The familiar and often-used phrase “Oil and water don’t mix” was not related to automobiles. But it could easily be applied to what can happen if a person tries to drive in a flood.
If a vehicle stalls while in water, any attempt to restart the engine could cause serious damage and put the automobile out of commission.
Engines must draw in air to carry out their normal operation. But if they bring in water instead of air, the water won’t compress when the engine “turns over”. The damage caused by that is something no mechanic can fix.
If the engine gets flooded and the car dies, the driver is then stranded out in the middle of a muddy swamp with no place to go.
The water would likely be too dirty to swim in. Plus, the probability of objects – many of which could be broken – floating in the water make swimming unsafe. And there is sure to be something attached to the ground looming under the surface.
Because of all this, the driver would be forced to wait with his or her stalled vehicle until emergency personnel could reach it. Depending on the size of the flooded area and the number of people in need of assistance, the wait could be very long.
But while much of the attention on a flood-soaked vehicle is usually focused on the engine, it is important to not forget about the interior of the vehicle if there are any hopes of saving it.
If an automobile stalls in a flooded area and begins to float away, an obvious thought for the driver is to get out of the vehicle.
However, reports overwhelmingly favor staying inside. It is much safer for the driver, and opening the door would allow flood water into the vehicle and cause serious damage to the interior.
If the situation mentioned above occurs and the water rises too much, car tires lose contact with the road and the driver loses control of the vehicle. Then it becomes the equivalent of a small boat caught in a tidal wave.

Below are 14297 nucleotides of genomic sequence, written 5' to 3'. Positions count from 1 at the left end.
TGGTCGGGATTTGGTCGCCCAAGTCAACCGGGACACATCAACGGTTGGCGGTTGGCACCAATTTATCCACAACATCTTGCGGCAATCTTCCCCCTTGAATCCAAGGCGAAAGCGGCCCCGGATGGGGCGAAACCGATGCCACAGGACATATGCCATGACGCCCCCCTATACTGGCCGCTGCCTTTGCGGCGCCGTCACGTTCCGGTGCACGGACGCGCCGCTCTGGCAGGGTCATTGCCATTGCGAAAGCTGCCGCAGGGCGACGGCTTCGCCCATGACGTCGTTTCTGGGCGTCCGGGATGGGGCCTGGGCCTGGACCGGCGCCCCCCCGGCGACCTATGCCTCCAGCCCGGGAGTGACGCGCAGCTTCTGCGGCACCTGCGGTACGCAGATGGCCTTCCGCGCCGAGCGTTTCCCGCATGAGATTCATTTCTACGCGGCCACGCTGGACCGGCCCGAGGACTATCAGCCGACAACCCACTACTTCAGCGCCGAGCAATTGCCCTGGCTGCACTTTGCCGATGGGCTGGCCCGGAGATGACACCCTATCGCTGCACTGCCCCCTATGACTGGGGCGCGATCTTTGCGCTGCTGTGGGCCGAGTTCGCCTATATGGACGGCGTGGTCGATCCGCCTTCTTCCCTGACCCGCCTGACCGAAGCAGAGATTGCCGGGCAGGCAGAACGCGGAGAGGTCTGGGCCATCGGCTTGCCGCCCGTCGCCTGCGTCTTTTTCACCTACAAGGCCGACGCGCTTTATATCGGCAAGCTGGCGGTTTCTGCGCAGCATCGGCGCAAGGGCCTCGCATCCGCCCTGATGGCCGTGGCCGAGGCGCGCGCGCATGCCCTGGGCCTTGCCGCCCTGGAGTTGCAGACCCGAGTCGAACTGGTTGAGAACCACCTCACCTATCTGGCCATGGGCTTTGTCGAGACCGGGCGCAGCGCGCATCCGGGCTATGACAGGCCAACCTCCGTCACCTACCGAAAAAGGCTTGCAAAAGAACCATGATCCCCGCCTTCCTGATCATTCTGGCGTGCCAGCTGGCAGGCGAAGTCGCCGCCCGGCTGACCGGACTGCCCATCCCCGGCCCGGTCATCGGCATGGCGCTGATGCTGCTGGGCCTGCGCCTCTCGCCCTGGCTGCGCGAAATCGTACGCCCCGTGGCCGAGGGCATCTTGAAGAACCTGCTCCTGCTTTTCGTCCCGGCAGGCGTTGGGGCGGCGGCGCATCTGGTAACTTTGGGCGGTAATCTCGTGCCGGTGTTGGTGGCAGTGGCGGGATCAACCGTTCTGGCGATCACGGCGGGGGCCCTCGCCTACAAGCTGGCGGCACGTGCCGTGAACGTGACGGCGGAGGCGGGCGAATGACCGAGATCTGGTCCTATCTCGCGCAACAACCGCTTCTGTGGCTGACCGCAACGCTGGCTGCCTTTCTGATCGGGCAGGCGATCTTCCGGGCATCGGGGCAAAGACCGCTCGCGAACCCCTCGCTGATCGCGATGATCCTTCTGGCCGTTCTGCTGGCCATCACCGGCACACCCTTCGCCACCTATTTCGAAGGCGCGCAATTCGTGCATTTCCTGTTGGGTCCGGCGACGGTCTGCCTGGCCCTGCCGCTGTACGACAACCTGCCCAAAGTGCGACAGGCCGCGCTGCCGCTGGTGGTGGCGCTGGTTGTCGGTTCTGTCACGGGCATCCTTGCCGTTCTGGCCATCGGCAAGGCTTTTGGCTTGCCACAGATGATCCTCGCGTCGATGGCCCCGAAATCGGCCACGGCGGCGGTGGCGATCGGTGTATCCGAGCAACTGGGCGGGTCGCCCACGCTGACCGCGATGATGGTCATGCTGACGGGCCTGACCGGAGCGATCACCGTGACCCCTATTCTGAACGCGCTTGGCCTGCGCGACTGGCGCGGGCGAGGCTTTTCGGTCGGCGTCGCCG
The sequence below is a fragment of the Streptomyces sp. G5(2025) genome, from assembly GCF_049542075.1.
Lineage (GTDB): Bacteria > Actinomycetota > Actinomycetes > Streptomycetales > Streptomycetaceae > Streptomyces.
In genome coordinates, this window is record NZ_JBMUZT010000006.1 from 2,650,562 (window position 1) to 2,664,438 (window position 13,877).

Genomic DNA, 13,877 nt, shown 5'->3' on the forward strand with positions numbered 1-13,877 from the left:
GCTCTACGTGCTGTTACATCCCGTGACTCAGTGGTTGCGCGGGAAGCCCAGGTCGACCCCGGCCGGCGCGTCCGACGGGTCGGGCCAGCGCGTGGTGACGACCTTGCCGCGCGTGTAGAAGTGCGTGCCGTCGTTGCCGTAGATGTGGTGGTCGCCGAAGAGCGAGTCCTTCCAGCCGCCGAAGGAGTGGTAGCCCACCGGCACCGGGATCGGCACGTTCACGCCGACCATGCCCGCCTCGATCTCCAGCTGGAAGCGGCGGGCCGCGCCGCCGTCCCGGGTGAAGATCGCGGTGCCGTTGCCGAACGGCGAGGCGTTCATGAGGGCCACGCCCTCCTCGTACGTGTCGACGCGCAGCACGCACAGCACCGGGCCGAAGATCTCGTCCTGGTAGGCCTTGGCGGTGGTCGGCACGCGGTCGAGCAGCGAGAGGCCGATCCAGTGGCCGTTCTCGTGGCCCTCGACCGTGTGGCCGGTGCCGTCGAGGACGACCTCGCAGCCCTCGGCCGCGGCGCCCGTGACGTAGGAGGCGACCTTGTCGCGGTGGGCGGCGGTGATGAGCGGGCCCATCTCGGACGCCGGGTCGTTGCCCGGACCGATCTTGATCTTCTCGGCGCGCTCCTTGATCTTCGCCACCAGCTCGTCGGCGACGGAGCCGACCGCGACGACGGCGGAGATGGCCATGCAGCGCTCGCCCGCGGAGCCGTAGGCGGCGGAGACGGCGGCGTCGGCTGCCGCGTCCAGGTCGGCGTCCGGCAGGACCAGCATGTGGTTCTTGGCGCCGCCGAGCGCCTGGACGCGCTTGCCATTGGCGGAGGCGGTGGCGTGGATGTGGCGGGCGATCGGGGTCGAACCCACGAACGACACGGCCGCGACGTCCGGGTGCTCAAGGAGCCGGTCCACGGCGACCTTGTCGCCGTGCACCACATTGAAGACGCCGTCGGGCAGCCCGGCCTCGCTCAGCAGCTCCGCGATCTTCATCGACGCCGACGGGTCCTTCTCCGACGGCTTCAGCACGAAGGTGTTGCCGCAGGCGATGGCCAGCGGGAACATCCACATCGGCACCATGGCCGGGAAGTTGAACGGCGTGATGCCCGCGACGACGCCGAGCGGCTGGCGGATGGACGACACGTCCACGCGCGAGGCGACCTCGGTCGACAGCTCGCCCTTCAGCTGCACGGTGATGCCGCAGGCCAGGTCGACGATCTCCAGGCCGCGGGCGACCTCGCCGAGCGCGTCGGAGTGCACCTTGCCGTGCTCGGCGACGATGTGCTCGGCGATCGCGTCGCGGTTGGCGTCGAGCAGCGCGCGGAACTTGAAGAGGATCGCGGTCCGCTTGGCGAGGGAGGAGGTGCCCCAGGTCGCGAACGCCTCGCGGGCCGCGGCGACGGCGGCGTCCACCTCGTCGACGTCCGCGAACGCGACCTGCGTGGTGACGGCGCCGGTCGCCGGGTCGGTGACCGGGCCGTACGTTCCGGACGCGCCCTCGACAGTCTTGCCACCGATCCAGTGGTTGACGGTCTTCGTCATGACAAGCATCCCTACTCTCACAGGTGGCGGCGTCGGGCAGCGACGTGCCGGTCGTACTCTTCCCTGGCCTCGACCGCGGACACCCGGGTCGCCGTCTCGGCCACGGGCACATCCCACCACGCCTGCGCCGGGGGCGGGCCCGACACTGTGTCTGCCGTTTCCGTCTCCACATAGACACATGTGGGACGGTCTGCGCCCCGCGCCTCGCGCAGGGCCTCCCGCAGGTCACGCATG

At that point, the driver has two choices – abandon ship or hang on tight. The problems created by abandoning the ship have already been covered, so it is up to the driver to hang on.
There is the definite possibility that the vehicle will collide with other vehicles, trees, floating objects, and even buildings while caught in flood waters.
But the driver will be much safer doing that inside an automobile, rather than floating out in the water uncovered and crashing into all of those things with his or her body.
Of course, the whole scenario about the tidal wave and hanging on to the ship, etc., wouldn’t even be part of this story if the person behind the wheel elected to stay out of the water.
Though the stress created by wanting to check on a loved one, friend or even one’s own house would be enormous in the event of a flood, the only sensible thing to do is head for higher, drier ground.
Emergency personnel are trained to handle the situation and move around where they need to if the water overflows. An untrained person trying to drive in a flooded area will only create an additional, unnecessary emergency situation.